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Blake Bappe, a wildlife damage specialist with the South Dakota Game, Fish and Parks Department who’s based in Mitchell, drives through farm land while checking snare traps for coyotes Thursday morning in Hanson County. Bappe, who works in six counties, will be aided in controlling predators, such as coyotes, by a plane recently acquired by the GF&P. Bappe will be the ground contact for aerial hunters. (Sean Ryan/Republic)

GF&P acquires another coyote-fighting weapon

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Coyotes in eastern South Dakota, beware.

The South Dakota Department of Game, Fish and Parks has received another airplane to use for its Wildlife Damage Management Program. The plane, which is operated through a joint effort by the GF&P and the U.S. Department of Agriculture-Wildlife Services, will be used for aerial hunting of coyotes.

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It will be the second plane available to help control predators across the state and will be ready for use in mid-February, according to Keith Fisk, South Dakota Department of Game, Fish and Parks Wildlife Damage Program administrator.

“This is going to help the efficiency of our staff with a really effective tool,” Fisk said, “and it’s going to help out our producers, too. I’m sure it’s going to be warmwelcomed.”

Fisk said the plane came from North Dakota as a surplus item after a pilot retired, and it will not cost the state any- thing to purchase. He added there will be about $50,000 of costs annually for maintenance, inspections and staffing. Those costs, funded by the GF&P, pay for about 300 hours of hunting time, all of which will be in eastern South Dakota.

“That pretty much doubles the aerial service in the last three to five years in eastern South Dakota,” Fisk said. “Annually, we’ve done between 100 to 150 hours the past few years.”

Benefitting from the new plane is the GF&P’s Wildlife Damage Management Program, which focuses on alleviating and reducing types of damage to private property.

The main emphasis on wildlife damage is preventing loss to livestock and crops. The state employs 27 wildlife damage specialists who work directly with landowners to ease those problems. One of the major problems the state deals with is coyotes killing livestock.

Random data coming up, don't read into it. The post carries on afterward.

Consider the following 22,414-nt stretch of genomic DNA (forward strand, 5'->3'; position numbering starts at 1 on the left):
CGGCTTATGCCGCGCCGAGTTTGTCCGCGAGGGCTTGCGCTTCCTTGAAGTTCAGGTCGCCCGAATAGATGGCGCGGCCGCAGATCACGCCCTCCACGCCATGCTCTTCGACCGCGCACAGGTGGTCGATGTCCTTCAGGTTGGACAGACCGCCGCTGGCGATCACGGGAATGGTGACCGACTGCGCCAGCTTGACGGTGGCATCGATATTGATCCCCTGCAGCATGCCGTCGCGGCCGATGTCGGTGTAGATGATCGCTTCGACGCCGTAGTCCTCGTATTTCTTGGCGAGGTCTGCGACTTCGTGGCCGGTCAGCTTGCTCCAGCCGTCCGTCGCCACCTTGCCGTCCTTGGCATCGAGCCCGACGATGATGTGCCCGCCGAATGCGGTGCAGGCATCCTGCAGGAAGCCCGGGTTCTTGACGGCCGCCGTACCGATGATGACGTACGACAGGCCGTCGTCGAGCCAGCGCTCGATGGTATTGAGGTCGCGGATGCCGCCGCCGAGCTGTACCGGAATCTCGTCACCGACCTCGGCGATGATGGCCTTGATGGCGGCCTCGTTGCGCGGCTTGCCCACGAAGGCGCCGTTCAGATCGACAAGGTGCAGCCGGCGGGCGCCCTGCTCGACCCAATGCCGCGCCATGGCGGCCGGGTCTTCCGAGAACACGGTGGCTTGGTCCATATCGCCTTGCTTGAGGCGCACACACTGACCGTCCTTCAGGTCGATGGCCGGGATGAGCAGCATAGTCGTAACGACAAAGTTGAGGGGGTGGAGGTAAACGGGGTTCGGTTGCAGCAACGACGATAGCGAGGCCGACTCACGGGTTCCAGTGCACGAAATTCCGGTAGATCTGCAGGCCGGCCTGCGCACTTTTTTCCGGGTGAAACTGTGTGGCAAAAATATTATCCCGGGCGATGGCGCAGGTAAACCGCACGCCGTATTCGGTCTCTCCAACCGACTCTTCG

In 2009, the GF&P entered into a cooperative agreement with USDAWildlife Services to control predators in the state. USDA-Wildlife Services operates the predator control plane, while GF&P conducts its methods of predator control on the ground. But Fisk said the predator control plane only takes flight when directed by the WDM Program.

Fisk said the GF&P has increased its efforts to control predators through several methods, including hunting, trapping and aerial pursuits. With the air pursuits, a USDA-Wildlife Services pilot flies a crewmember to a specific area where a predator problem has been reported by the GF&P, and the plane crewmember shoots from the air.

So when a second plane became available to help the state control predator problems, Fisk jumped at the opportunity for the WDM Program to add to its arsenal.

“It’s definitely going to help,” said Blake Bappe, Mitchell-area’s wildlife damage specialist, who said he’s killed about 60 coyotes this year with eight to 10 complaint calls. “It seems like there are a lot of coyote complaints. The plane will help out, especially at this time of year when they’re breeding.”

Previously, Spearfish stationed the only plane used across the state, aside from any privately contracted work that was hired by the GF&P for predator control. The new plane will be stationed in Tea.

“It’s always been a challenge to get that over here in a reasonable amount of time,” Fisk said. “Since that’s out there, we’ve always worked with a privately contracted pilot from up in Faulkton for a certain amount of hours each year to help address the need in eastern South Dakota a little more readily.”

The most recent data that’s been compiled on predator control is from July 1, 2012, to June 30, 2013, which was the 2013 fiscal year for the GF&P. During that stretch, the GF&P had 1,409 requests for assistance regarding livestock loss due to predators, resulting in the death of 7,184 coyotes and 49 foxes. That’s up from 2012 when there were 1,120 requests and 6,735 coyotes killed.

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